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Thomas Schumake Makes Major Impact In Growing Youth Handball In The Northern California Community

By Melissa Zhang | Oct. 01, 2019, 9:56 a.m. (ET)

The U.S. team in competition at the 2019 Partille Cup.
Schumake's team in competition against Denmark at the 2019 Partille Cup in Gothanburg, Sweden. 

It only takes one person to make a big difference in a community.

That idea couldn’t be more true for Thomas Schumake, a physical education instructor at Bret Harte Middle School in San Jose, California, who has positively impacted many students in the community after introducing handball into the PE curriculum a few years ago.

“I played handball myself in high school and remember it being really fun and enjoyable.That’s why I incorporated handball into our curriculum when I began teaching at Bret Harte,” Schumake said. “I've yet to have a kid try the sport and say that they hate it. Everyone's loved it so far.”

Not long after, Schumake received an email from local handball coach Martin Bilello, asking if he’d like to collaborate by organizing an exhibition game between middle schools and putting together a youth handball team.

Schumake left it up to his students to decide if they were interested in the sport enough to form a team. Not only did they agree, they also went undefeated that first year and won the California Cup.

“From that point on, we went all in,” Schumake said. “The group of kids I had are really coachable and athletic, and really enjoy competition. They took to handball like a fish took to water.”

Looking for more competitions and experience for his players, Schumake took his team to Gothanburg, Sweden to compete in the Partille Cup, the largest youth handball tournament in the world.

Over 24,000 athletes from 90 countries competed — and Schumake’s team from San Jose was the only one representing the United States.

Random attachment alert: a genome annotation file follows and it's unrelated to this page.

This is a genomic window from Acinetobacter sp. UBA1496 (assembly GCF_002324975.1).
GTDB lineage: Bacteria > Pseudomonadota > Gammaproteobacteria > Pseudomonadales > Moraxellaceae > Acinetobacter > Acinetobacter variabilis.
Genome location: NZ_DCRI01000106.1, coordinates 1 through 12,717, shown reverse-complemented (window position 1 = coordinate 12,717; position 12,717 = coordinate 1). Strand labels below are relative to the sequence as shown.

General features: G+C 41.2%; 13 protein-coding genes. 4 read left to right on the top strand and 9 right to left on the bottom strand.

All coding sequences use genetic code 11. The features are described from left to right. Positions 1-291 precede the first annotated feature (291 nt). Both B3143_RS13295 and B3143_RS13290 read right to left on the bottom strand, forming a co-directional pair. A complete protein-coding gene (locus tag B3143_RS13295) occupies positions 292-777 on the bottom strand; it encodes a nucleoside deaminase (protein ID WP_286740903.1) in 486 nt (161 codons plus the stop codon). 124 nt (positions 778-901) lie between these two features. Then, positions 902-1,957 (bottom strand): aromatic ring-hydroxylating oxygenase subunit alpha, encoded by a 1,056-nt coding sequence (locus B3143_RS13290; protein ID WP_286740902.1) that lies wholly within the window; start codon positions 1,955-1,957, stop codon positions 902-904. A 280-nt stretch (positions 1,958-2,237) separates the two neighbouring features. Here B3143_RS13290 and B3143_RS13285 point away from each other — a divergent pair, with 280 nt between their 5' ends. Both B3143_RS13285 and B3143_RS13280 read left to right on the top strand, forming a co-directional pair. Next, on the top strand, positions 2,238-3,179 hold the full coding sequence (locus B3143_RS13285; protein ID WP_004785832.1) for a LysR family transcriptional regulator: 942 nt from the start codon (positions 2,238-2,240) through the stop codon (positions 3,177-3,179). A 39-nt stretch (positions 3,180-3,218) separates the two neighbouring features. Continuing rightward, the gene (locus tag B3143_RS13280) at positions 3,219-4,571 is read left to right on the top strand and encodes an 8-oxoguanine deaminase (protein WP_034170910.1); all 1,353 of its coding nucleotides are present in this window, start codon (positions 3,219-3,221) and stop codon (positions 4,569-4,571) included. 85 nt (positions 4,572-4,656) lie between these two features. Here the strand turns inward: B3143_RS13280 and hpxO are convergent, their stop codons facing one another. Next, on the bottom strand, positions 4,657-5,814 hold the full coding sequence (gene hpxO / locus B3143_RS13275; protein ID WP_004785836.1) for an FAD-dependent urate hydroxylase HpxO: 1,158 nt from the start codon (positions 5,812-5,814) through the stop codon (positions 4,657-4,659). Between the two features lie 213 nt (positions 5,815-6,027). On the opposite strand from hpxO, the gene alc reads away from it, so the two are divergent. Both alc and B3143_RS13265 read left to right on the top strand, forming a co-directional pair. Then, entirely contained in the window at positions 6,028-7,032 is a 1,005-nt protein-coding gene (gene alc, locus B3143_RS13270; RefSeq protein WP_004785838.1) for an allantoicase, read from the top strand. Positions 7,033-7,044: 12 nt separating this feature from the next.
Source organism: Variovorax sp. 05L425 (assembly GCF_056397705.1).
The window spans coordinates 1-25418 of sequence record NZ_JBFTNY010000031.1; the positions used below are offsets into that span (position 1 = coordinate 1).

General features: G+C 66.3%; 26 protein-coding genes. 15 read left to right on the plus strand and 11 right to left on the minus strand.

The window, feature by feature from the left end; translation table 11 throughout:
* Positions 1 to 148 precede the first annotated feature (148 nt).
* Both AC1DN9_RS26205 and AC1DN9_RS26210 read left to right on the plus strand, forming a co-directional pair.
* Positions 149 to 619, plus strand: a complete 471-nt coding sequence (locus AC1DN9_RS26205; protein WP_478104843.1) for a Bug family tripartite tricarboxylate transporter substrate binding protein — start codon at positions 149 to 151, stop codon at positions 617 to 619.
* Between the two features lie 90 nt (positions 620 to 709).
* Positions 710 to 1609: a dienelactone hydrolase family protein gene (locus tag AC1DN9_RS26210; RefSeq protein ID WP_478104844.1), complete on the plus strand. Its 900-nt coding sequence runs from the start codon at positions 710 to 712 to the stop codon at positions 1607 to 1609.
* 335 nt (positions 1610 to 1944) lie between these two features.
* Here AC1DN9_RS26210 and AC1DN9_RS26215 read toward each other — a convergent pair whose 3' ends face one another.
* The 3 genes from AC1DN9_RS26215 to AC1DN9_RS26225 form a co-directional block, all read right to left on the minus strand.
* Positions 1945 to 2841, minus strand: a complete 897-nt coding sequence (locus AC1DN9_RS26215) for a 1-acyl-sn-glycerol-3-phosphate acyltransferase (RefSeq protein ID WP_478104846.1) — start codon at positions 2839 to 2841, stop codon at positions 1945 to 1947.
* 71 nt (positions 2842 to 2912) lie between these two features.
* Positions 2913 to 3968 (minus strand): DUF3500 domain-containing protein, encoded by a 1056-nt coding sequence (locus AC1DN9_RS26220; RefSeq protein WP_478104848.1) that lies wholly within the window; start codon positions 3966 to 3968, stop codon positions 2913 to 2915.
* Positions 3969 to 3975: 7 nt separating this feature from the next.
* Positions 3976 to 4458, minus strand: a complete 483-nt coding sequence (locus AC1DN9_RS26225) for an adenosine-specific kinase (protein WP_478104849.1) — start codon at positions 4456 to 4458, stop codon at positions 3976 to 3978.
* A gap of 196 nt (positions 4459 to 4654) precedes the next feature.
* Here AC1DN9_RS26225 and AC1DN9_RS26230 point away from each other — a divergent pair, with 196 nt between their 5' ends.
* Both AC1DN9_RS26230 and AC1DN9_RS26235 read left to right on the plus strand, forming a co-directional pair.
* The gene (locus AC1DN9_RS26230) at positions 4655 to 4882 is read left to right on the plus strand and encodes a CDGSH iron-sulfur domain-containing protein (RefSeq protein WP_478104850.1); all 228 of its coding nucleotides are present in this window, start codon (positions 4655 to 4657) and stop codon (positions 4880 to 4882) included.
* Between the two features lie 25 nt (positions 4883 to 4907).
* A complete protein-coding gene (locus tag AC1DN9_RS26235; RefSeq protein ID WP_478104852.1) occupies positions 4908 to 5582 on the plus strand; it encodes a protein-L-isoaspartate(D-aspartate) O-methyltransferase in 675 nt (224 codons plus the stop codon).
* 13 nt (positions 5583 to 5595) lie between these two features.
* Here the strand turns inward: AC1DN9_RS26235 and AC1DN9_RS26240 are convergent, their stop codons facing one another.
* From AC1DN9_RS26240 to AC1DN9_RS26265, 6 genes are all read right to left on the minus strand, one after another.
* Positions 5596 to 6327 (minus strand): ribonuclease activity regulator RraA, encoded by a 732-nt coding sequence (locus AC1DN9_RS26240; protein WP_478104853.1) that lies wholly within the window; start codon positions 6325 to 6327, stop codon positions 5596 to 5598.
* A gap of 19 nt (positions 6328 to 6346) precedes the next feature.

“The Partille Cup was a wonderful experience and helped the kids fall even more in love with the game,” Schumake said. “Although we didn’t earn many wins, we did great for 12 kids from middle school, playing international teams that had been playing together for years. If the kids continue to show the same dedication, effort, camaraderie and respect, we definitely want to keep taking them to the Partille Cup in the future.”


A photo of the U.S. team entering the Parade of Nations at the 2019 Partille Cup in Gothanburg, Sweden.
Schumake's team representing the United States walking into the Parade of Nations at the 2019 Partille Cup in Gothanburg, Sweden.


Schumake has seen positive results from his students playing handball, both on and off the court. Not only is handball fast-paced and high-scoring; it also stresses teamwork and sportsmanship to its players. Arguing with a referee, for example, results in immediate penalty from the game.

“Sometimes in traditional American sports, you’ll see a player explode or argue with the referee if there's a call that they don't like. But I really stress respect to our handball team — that’s the key,” Schumake said.


“We talk a lot about being selfless, respecting the team above all else and respecting every process of the game. I've seen instances where my kids could potentially have gotten aggravated or boiled over, and now they reassess and don’t let their attitude or temper get the best of them.”

One of Schumake’s main challenges to growing the sport is the lack of handball facilities in the United States. He, along with Bilello, has advocated for years to get handball courts for the children to use.


This year, Schumake was finally successful in obtaining the first official outdoor handball court in California, perhaps in the entire country. It may only be a single court, but it's a start.

“With the success and respect that the boys have shown, the entire school and community has taken note of the success that they've had and there wasn't much pushback for us to create a court. Now when we have games, families are nearby for their kids playing tennis, soccer, or other sports, and they always stop and watch handball for a few minutes but end up watching the entire game,” Schumake said.

“The parents always say, ‘where was handball when I was a kid? How come we never played this?’ and other kids say they want to start playing handball too. Having this one court has resulted in a lot of exposure and it’s shown the potential of what handball could really be in the community. It could be something really big.”


A photo of the handball court at Bret Hart Middle School in San Jose, California.
A photo of the official outdoor handball court that Schumake was able to get established in San Jose, California earlier this year.